Not every dog in Laika’s symbolic ancestry became an early media star. Another couple had much more difficulty in returning back to Earth than Belka and Strelka. Their renaming went fairly quickly: Zhulka and Shutka were accorded more glamorous names a few minutes before take-off; they left Earth as Zhemchuzhnaya (Pearl) and Kometa (Comet). The plan of suborbital rebirth ended in a terrible ordeal. Because of an errant trajectory triggering their device, the dogs nearly fell victim to its built-in self-destructive mechanism. The capsule containing them had not been ejected from the recoverable spacecraft but landed somewhere in the Siberian snow. Miraculously, the dogs would be recovered alive after spending three nights inside their capsule. This incident did not hinder Soviet State authorities from stressing their supremacy within the fragile balance of the early Cold War.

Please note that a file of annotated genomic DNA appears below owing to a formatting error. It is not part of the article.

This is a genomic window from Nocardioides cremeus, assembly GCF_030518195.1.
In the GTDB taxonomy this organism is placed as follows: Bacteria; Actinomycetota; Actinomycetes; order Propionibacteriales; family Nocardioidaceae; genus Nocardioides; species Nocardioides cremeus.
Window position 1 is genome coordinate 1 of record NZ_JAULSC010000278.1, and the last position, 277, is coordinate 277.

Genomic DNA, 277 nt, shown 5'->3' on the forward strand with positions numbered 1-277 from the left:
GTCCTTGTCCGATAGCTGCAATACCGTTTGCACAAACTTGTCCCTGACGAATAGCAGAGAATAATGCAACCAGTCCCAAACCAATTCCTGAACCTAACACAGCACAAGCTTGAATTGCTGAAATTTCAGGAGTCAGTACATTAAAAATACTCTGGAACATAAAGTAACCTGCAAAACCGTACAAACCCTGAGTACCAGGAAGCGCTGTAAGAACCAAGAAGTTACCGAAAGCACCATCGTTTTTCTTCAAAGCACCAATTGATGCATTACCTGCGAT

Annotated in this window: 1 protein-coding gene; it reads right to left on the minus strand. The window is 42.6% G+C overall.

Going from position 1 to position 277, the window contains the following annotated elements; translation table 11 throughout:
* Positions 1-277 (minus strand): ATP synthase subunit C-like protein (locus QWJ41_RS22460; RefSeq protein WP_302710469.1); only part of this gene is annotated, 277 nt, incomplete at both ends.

In contrast to all those stories made to make history, Laika’s was not the one to succeed. From the very beginning, it seemed to be clear that her mission would end up lethal. At this time, suborbital dog flights and the program to perfect R-7, the world's first intercontinental ballistic missile, were paralleled. To extend the bright light of world publicity Soviet space science had already gained, another creature would be sacrificed. As soon as Soviet Premier Nikita Khrushchev found out that it was possible to launch one of the Sputnik satellites, he decided to arrange its start. On occasion of the anniversary of the Russian Revolution, Laika would reach orbit. This time, history’s repetition ended tragically. Since no technologies existed for a safe return, it had to be a one-way trip.